Spotlight On Sport

G. St. C. Scotter
Date Published: 
Jamaica Gleaner

Trinidad Will Win.

With Trinidad one up in the series of three intercolony games, to-morrow's match at Sabina, the second of the series, is naturally a highly critical one. Should Trinidad win—well the series is over—should they draw, Jamaica still could not win—so that our only hope of defeating Trinidad means, we must win to-morrow. In face of this crucial position how have our Selectors carried out their task of picking the Jamaica side?

They have definitely not chosen the best side available—while the side for to-morrow is slightly stronger in defence than last Saturday's, it is weaker in the forward line. With the results of the Kingston Club game at their disposal, the Selectors could have picked a side that would have been practically certain to have defeated the visitors; as it is, I am afraid the side chosen will again go down to defeat.

There is always some uncertainty in footer, as in other games, and of course last Saturday's match was an extremely close one; but even allowing for these factors, Jamaica will be very lucky if she manages to draw to-morrow, and the probabilities are in favour of defeat, with the team that has been chosen.

In The Defence.

Looking at the defence, no one will argue against the replacement of Passailaigue by Groves; "Pinkie" as partner for Hadden should do better than Peter; in the half line the replacement of Hitchens by Hendricks is all to the good; and thanks Heaven! they have at last put Capt. Harvey in the right position, giving Sinclair the centre-half post.

But here is where the Selectors could have done better still after Wednesday's game against Kingston, it was obvious to everyone that Cecil Marley was playing a better game at centre-half then either Sinclair, Pinkie Smith, or any other contender for that position. It was equally obvious that Wylie Lopez' display at left-half was the most brilliant seen so far against the Trinidadians by any player in that position.

Why not have put these two in at centre and left half, and at the same time made use of Hendricks by putting him full back with Hadden, in which position he has been playing and playing very well indeed, for Wembley throughout the season?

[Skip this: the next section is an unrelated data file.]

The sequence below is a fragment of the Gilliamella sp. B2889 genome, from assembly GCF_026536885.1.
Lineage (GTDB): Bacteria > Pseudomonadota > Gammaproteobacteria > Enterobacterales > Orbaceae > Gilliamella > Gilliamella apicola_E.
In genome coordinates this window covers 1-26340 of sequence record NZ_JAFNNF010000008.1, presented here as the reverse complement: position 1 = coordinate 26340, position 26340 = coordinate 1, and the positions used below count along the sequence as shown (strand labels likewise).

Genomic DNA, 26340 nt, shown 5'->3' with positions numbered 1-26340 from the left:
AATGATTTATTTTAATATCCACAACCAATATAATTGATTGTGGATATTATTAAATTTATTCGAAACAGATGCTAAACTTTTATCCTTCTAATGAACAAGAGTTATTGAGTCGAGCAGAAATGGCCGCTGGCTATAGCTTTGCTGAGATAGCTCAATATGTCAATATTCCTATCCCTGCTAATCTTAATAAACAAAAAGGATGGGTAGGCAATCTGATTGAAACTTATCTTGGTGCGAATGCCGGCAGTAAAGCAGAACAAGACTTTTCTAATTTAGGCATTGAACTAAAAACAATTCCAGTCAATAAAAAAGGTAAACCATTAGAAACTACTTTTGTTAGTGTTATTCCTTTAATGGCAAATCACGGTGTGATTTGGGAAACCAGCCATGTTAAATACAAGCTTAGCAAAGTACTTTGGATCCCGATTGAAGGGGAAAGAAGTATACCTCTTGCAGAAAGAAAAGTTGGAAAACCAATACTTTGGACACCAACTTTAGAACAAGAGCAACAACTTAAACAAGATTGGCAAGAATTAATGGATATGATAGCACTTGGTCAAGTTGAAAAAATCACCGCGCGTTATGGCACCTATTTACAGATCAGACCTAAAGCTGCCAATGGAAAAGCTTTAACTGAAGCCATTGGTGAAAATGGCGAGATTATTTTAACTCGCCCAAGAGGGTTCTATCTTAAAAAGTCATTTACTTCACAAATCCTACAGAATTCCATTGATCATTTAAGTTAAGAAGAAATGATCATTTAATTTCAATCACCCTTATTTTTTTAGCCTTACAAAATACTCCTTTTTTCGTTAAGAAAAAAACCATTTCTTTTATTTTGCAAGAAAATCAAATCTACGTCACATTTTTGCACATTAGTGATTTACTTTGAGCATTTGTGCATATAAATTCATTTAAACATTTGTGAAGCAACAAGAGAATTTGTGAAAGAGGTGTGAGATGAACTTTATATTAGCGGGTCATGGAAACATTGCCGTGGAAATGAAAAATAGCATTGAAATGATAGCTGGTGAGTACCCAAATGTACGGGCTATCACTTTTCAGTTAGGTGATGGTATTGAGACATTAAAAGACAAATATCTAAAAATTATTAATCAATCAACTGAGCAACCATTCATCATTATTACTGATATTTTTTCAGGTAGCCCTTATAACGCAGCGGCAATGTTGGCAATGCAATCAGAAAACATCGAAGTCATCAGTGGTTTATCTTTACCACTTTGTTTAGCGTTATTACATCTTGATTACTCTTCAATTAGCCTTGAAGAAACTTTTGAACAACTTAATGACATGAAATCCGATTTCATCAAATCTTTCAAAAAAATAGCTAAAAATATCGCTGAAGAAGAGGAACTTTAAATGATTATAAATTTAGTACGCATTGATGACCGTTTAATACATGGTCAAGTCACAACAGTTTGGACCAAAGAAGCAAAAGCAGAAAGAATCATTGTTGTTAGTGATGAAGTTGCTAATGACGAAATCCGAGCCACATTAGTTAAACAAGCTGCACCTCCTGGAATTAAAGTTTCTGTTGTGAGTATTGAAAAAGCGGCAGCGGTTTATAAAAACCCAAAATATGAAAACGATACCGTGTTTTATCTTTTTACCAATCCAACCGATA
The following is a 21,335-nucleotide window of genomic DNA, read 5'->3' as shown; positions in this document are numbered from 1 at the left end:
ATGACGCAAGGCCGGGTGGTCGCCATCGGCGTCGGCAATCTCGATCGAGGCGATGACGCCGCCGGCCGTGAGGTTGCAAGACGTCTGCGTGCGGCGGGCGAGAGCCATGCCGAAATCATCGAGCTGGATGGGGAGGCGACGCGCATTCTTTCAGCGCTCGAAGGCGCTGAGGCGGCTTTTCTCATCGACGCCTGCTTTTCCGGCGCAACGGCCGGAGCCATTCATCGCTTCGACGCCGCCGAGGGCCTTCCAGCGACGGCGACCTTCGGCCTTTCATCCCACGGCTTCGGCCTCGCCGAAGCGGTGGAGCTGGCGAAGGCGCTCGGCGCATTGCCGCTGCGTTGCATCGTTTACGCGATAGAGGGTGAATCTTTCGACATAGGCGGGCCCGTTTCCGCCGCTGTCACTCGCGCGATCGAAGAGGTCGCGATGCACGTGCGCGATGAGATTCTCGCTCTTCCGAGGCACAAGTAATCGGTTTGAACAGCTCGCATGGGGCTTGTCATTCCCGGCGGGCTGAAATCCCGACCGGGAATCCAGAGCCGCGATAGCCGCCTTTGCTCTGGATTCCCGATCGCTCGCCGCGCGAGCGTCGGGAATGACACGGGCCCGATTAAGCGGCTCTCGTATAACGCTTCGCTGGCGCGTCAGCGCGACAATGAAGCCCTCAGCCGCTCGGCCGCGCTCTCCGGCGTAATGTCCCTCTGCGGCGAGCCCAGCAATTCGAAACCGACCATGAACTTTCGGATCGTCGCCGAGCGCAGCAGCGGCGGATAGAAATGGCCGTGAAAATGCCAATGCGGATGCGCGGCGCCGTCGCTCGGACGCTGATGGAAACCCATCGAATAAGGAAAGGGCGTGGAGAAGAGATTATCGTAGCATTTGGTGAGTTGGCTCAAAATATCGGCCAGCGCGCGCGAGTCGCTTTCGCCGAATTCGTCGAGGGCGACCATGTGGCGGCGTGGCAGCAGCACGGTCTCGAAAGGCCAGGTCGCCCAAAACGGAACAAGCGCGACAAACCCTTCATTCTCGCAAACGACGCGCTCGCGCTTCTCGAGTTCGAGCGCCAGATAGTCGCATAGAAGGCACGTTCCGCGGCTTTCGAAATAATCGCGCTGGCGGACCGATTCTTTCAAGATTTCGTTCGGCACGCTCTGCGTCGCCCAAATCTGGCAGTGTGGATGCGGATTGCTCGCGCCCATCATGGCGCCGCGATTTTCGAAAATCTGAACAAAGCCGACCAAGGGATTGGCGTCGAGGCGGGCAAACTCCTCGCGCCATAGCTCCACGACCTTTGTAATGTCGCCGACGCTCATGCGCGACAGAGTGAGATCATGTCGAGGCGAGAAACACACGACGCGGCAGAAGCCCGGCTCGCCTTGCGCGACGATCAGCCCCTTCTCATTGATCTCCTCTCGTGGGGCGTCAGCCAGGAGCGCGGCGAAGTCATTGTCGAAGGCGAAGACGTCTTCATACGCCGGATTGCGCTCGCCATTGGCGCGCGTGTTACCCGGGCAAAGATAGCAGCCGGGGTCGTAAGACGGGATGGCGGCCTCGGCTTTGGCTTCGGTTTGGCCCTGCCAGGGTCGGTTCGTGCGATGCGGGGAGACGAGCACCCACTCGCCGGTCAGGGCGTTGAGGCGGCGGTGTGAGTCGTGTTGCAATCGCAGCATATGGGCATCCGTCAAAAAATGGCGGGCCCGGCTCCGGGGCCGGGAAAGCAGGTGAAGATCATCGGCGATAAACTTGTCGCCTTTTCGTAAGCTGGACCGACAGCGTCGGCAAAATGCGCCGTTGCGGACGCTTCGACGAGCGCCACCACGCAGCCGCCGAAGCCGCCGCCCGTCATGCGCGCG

Never Drop Sasso.

Those were mistakes, but they are not particularly bad ones—but when we come to the forward line, I must say I consider the Selectors have made a really serious mistake in leaving out Alty Sasso. Yes! I am aware that Sasso's bad habits of handling and getting offside spoil many a good chance; but le his detractors just think over these facts, as seen unmistakably in the Kingston match.

The Kingston forwards completely outplayed the Trinidad defence (admitted it was not their best); more significant still, they outran the Trinidad side, and, up to this it has always been the Trinidad men who have outrun their opponents; now to whom, on the Tiger line, were these results due? Not to Captain Harvey, who was badly out of form, and also suffering from injuries in the latter part of the game; not to Willie Passailaigue, who is steady, but slow; certainly not to Kinkead; these results were due almost entirely to the speed, skill, and hard work of the Huntley DaCosta-Alty Sasso comination, and the lion's share of the work was done by Sasso, good as Huntley was.

Sasso's display on Wednesday, judged fairly and without prejudice, was easily better than that of any other forward in the line, the line that completely outplayed the visitors, and yet he was left out!

The Selectors have preferred in his place Briggs or Kinkead, for that is what it amounts to; if they had put in Sasso they would have had to drop one of these two.

Well, that is what I think of the choice, but having said it, as I fleft it is my duty as a critic to do, that does not make me any the less keen to see Jamaica win and tie the series, and certainly not any the less keen to see what promises to be a really epic struggle between two keen and sporting sides for the football leadership of the West Indies.

[photo caption]

HAIL ALTY! Alty Sasso, whose playing was one of the main factors that contributed to the first defeat the visiting Trinidad football team has received in the island, when on Wednesday (New Year's Day) Kingston outplayed them. The score was one nil. Sasso is shewn getting past an opposing defender by clever use of his head. He certainly played a characteristically dashing game on Wednesday afternoon.